(O) Control vermin and reduce poaching


through staff education and law
enforcement.

(P) Potential permanent change in habitats due to


inadequate monitoring and maintenance of rehabilitated
areas.

(O) Cumulative effects only become critical if


there are no other suitable habitats in the
adjacent areas.
(P) Rehabilitation must restore predevelopment indigenous species, not only
rehabilitate to the pre-mining state. Decide
on suitable species on the basis of wellpreserved areas, not necessarily current
species.

Surface Water

Diamond mining from an active river


channel occurs in an environment
characterised by seasonal flux in flows.
Channel morphology is either defined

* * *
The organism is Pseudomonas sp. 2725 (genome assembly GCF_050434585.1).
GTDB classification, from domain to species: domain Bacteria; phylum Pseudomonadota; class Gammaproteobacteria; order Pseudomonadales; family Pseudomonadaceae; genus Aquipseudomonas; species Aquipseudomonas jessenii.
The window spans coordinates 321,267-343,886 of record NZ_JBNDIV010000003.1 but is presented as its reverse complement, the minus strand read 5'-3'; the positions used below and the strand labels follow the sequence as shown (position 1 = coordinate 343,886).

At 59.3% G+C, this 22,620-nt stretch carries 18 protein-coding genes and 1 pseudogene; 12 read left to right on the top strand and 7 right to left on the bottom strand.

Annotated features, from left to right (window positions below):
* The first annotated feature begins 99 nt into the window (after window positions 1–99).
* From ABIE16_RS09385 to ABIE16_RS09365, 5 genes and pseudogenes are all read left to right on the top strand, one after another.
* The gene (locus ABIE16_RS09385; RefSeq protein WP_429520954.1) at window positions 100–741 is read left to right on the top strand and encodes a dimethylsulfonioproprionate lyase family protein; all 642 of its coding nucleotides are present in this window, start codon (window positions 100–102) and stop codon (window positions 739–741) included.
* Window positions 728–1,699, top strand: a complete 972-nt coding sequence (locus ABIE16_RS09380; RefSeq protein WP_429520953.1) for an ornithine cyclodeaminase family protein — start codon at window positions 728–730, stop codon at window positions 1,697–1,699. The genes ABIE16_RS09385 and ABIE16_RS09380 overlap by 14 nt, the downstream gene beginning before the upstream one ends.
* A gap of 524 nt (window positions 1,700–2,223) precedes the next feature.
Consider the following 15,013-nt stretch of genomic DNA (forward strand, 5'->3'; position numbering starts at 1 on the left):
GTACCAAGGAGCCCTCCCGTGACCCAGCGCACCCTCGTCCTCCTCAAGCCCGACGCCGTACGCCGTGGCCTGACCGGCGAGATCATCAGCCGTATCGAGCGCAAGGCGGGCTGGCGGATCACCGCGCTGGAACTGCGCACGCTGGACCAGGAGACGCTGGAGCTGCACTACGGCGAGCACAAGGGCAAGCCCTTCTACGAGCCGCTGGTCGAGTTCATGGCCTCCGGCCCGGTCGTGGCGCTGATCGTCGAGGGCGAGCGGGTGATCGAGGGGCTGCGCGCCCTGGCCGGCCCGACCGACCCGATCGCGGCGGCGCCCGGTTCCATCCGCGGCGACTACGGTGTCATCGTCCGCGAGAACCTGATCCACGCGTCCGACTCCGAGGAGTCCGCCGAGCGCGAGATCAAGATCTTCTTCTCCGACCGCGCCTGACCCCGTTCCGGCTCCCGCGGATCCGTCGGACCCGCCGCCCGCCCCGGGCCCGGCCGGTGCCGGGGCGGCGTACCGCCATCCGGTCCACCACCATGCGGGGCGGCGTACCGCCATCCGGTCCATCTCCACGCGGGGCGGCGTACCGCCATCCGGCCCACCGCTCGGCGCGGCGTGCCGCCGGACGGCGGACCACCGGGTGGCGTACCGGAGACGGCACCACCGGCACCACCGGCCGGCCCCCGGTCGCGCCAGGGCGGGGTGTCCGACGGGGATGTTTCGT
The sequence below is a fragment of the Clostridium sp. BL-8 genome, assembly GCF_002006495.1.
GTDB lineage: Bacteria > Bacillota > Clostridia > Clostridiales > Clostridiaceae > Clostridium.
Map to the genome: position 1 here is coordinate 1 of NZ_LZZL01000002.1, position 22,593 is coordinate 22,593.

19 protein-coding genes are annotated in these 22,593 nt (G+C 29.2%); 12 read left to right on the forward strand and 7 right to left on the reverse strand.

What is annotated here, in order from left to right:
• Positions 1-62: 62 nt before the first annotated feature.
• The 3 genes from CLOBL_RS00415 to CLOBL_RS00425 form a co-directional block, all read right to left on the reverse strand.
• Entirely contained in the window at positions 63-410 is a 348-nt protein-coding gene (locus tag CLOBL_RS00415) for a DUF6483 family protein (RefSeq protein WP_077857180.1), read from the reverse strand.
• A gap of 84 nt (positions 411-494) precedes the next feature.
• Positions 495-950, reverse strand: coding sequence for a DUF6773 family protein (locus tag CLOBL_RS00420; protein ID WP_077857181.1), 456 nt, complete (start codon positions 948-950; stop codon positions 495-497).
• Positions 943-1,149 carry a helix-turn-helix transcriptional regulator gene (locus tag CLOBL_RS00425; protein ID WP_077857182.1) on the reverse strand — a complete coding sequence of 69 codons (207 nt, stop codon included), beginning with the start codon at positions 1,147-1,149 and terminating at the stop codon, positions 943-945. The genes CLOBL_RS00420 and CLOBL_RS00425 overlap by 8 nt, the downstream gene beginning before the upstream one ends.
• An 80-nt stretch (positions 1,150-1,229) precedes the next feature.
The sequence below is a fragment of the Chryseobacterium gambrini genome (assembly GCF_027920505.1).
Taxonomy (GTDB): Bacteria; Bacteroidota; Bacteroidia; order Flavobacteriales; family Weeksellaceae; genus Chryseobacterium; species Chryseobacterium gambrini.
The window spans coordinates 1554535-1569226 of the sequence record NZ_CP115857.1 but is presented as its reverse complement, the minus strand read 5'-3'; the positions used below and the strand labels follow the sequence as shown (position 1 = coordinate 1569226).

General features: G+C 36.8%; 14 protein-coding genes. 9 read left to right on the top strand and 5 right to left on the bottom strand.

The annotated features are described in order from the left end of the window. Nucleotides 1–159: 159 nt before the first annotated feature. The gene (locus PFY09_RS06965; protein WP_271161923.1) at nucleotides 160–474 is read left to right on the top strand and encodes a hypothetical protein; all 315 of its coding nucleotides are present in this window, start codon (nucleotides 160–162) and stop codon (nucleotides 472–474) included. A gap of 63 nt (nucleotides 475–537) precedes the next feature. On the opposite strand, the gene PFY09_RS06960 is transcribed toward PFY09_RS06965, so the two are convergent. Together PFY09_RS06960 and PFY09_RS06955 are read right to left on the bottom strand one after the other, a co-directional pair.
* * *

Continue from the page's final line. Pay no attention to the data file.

by permanent valley sides or channel
banks incised into floodplain alluvium.

(C, O, D, P) Permanent impact on catchment by capturing


surface run-off or diverting drainage. Cumulative loss of
wetlands that are a threatened resource.

Geology
Topography
Vegetation

9-217

(C, O, D, P) Initiate catchment management


to control and reduce erosive run-off
containing suspended sediment. Create and
maintain clean water drainage systems to
isolate contaminated areas and separate
clean and dirty water systems so that neither

National Water Act, 1998


Notice 704
Regulation 10
Regulation 10(2)(c)
Mineral and Petroleum Resources

GDACE Mining and Environmental Impact Guide

Appendix 9.6.2

The channel substrate is controlled by


width, depth, and gradient and channel
roughness.

(C) Altered flow along the river bank due to access ramp or
platform construction causing turbulent flow or current
eddies.

Localised surface water interrelationships between floodplain and


channel are related to the drainage
density, extent of development and
stormwater drainage systems, condition
of the natural vegetation and soil cover
in the subcatchment, rainfall infiltration
on the floodplain and base flow.